Logo of pnasPNASInfo for AuthorsSubscriptionsAboutThis Article
Proc Natl Acad Sci U S A. Apr 14, 1998; 95(8): 4714–4719.

Social stress results in altered glucocorticoid regulation and shorter survival in simian acquired immune deficiency syndrome


From early in the AIDS epidemic, psychosocial stressors have been proposed as contributors to the variation in disease course. To test this hypothesis, rhesus macaques were assigned to stable or unstable social conditions and were inoculated with the simian immunodeficiency virus. Animals in the unstable condition displayed more agonism and less affiliation, shorter survival, and lower basal concentrations of plasma cortisol compared with stable animals. Early after inoculation, but before the emergence of group differences in cortisol levels, animals receiving social threats had higher concentrations of simian immunodeficiency virus RNA in plasma, and those engaging in affiliation had lower concentrations. The results indicate that social factors can have a significant impact on the course of immunodeficiency disease. Socially induced changes in pituitary–adrenal hormones may be one mechanism mediating this relationship.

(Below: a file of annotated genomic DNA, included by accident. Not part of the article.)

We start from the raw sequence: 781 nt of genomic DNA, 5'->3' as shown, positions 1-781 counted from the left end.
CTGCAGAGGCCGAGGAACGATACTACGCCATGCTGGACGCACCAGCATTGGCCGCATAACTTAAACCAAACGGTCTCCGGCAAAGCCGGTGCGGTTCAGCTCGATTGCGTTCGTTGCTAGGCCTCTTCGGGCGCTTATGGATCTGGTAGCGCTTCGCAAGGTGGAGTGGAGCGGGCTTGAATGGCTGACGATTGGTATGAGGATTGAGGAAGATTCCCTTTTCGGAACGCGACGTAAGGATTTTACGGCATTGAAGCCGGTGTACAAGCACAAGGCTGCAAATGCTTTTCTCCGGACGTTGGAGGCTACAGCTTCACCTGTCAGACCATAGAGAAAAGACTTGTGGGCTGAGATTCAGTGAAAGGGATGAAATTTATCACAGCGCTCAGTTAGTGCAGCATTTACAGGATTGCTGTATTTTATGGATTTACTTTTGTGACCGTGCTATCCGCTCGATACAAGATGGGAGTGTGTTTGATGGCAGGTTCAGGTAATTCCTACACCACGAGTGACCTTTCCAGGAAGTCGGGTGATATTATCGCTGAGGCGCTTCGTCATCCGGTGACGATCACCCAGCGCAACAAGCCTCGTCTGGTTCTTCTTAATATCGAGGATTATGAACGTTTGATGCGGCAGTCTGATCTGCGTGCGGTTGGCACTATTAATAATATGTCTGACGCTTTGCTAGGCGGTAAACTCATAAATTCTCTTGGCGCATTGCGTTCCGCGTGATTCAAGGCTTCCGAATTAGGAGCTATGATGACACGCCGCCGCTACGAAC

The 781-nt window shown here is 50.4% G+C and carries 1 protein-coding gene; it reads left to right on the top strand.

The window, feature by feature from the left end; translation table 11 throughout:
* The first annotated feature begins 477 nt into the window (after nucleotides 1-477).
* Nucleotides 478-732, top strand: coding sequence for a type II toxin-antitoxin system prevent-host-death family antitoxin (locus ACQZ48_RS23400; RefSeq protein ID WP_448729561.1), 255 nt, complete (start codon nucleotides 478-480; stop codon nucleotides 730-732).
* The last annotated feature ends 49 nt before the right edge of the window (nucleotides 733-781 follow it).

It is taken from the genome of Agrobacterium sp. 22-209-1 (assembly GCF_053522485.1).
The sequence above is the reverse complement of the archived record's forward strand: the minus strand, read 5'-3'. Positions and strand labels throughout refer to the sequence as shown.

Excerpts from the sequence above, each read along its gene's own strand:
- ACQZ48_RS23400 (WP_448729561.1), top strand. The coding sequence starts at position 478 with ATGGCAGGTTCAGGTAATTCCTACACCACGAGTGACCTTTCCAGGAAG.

The rate of progression of HIV disease is quite variable. Median durations of ≈10 years have been reported for the period of clinical latency following infection with HIV; a second variable period, which can last beyond 2 years, may follow a diagnosis of AIDS (1, 2). The sources of this variation in HIV disease progression are unclear, although from early in the epidemic, psychosocial factors have been suggested as one source (3, 4).